Goldman Sachs Sees Baht Capped by Intervention to Shield Exports

Thailand’s central bank may cap a rally in the baht, Southeast Asia’s best-performing currency this year, to protect exporters, according to Goldman Sachs Group Inc.

The baht has gained 1.6 percent against the greenback in 2015, heading for the biggest quarterly advance in two years, according to data compiled by Bloomberg. A Morgan Stanley trade-weighted index for the currency is near a 22-month high, while the balance of payments, a measure of international cash flows, moved to a surplus in January for the first time since July.

“The central bank is likely to be more attentive to the effect that the trade-weighted baht appreciation will have on export competitiveness,” Jonathan Sequeira, a Hong Kong-based analyst at Goldman Sachs, wrote in a report Tuesday. “Appreciation pressure will likely be mitigated by an increase in reserve accumulation over 2015.”

There’s a risk that the central bank will react to the currency’s strength as the nation’s exports are sensitive to movements in the trade-weighted index, with a time lag of between four to eight quarters, Sequeira said.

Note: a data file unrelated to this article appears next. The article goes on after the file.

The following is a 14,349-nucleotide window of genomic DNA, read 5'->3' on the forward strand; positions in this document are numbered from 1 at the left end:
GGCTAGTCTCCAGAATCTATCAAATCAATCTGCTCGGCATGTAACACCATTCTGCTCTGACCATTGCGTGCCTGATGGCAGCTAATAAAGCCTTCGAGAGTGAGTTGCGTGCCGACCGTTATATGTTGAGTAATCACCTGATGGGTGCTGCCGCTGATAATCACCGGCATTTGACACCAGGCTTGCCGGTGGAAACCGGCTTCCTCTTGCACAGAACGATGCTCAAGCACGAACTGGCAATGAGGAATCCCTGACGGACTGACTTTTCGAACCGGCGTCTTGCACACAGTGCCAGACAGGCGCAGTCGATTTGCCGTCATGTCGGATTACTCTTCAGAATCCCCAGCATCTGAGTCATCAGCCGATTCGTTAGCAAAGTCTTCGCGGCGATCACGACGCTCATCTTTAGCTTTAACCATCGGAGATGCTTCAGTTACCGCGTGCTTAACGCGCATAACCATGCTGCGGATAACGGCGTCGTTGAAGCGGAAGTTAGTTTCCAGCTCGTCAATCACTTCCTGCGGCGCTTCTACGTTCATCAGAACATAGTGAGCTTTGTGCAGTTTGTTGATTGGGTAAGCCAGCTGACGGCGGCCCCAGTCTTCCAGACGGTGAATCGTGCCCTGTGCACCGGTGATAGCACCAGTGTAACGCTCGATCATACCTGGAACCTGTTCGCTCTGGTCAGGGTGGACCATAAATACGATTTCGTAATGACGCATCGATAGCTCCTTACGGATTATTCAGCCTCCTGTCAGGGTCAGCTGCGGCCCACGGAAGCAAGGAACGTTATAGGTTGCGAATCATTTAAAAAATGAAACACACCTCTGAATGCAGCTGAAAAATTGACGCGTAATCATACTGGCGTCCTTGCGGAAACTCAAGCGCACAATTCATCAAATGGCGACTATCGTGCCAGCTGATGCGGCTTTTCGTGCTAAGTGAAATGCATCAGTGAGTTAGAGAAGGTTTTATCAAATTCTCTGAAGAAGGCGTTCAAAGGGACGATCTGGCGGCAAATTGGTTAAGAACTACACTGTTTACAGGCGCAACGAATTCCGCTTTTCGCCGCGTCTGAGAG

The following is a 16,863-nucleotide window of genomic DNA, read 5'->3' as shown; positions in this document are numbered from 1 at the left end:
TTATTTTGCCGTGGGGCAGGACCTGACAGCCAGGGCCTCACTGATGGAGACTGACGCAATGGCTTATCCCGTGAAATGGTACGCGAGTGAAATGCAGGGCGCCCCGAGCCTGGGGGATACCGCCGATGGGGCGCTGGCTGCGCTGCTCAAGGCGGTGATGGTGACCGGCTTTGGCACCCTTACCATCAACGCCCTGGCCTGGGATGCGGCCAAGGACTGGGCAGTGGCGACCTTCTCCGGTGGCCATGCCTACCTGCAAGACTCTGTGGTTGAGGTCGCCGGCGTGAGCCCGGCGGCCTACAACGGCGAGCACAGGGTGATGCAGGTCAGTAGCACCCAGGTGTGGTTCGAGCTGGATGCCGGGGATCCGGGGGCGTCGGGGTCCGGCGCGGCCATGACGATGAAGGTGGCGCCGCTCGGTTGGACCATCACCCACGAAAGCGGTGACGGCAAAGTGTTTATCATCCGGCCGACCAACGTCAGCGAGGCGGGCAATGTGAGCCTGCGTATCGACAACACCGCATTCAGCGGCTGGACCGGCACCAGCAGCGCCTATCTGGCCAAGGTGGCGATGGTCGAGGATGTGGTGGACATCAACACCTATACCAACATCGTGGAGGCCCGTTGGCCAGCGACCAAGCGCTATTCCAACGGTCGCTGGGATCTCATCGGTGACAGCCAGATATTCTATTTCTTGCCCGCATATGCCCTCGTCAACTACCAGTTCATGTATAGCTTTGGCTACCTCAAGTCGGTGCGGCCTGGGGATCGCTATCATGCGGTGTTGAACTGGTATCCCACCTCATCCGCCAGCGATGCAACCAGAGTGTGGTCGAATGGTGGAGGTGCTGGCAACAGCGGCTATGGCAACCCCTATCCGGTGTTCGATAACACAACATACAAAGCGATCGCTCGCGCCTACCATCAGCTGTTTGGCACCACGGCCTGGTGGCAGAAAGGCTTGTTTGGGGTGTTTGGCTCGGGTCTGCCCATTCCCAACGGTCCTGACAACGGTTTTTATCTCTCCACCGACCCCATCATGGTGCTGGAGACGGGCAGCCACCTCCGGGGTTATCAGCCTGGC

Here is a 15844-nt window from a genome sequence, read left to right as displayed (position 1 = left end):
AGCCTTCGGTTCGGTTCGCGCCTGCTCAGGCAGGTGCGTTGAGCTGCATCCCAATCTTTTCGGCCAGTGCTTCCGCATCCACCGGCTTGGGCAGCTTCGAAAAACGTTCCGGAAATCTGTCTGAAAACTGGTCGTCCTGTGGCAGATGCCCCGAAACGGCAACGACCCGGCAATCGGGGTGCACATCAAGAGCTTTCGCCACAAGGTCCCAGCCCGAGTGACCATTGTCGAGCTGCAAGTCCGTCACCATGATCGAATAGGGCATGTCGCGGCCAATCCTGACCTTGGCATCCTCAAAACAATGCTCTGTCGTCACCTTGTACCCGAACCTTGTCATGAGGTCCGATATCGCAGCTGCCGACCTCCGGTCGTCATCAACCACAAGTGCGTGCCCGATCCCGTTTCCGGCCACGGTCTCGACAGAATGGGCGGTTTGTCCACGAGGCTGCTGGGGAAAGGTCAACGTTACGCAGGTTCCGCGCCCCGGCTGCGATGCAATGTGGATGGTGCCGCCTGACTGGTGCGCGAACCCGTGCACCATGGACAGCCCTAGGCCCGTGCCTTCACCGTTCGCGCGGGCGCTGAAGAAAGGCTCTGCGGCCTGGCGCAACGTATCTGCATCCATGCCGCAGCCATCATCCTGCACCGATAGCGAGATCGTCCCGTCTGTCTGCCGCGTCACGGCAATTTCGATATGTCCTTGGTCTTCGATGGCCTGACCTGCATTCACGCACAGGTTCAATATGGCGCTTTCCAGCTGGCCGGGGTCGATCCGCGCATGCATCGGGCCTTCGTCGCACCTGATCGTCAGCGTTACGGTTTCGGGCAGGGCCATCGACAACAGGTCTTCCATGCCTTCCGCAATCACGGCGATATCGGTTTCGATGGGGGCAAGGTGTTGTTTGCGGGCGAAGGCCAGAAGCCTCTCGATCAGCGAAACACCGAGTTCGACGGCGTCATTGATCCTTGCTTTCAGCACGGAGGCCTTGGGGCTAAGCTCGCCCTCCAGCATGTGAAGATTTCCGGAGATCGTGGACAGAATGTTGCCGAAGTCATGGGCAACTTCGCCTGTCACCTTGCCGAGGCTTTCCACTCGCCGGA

Thailand’s foreign-exchange reserves climbed to $157.3 billion last month, data compiled by Bloomberg show. Morgan Stanley’s trade-weighted baht index has risen 2.8 percent this year to 114.85 and reached 115 last month, the highest since April 2013.

Finance Minister Sommai Phasee said in February that no measures were needed on the baht and he wouldn’t put pressure on the central bank to lower borrowing costs.

Thailand’s balance of payments reverted to a $719 million surplus in January, from a $16 million deficit the previous month. The Bank of Thailand reported a $2.5 billion excess in the current account, part of the overall balance of payments and a fourth straight monthly surplus.

The balance of payments could remain in surplus by a range of $5 billion to $10 billion this year, which will likely be constructive for the baht, Sequeira said.

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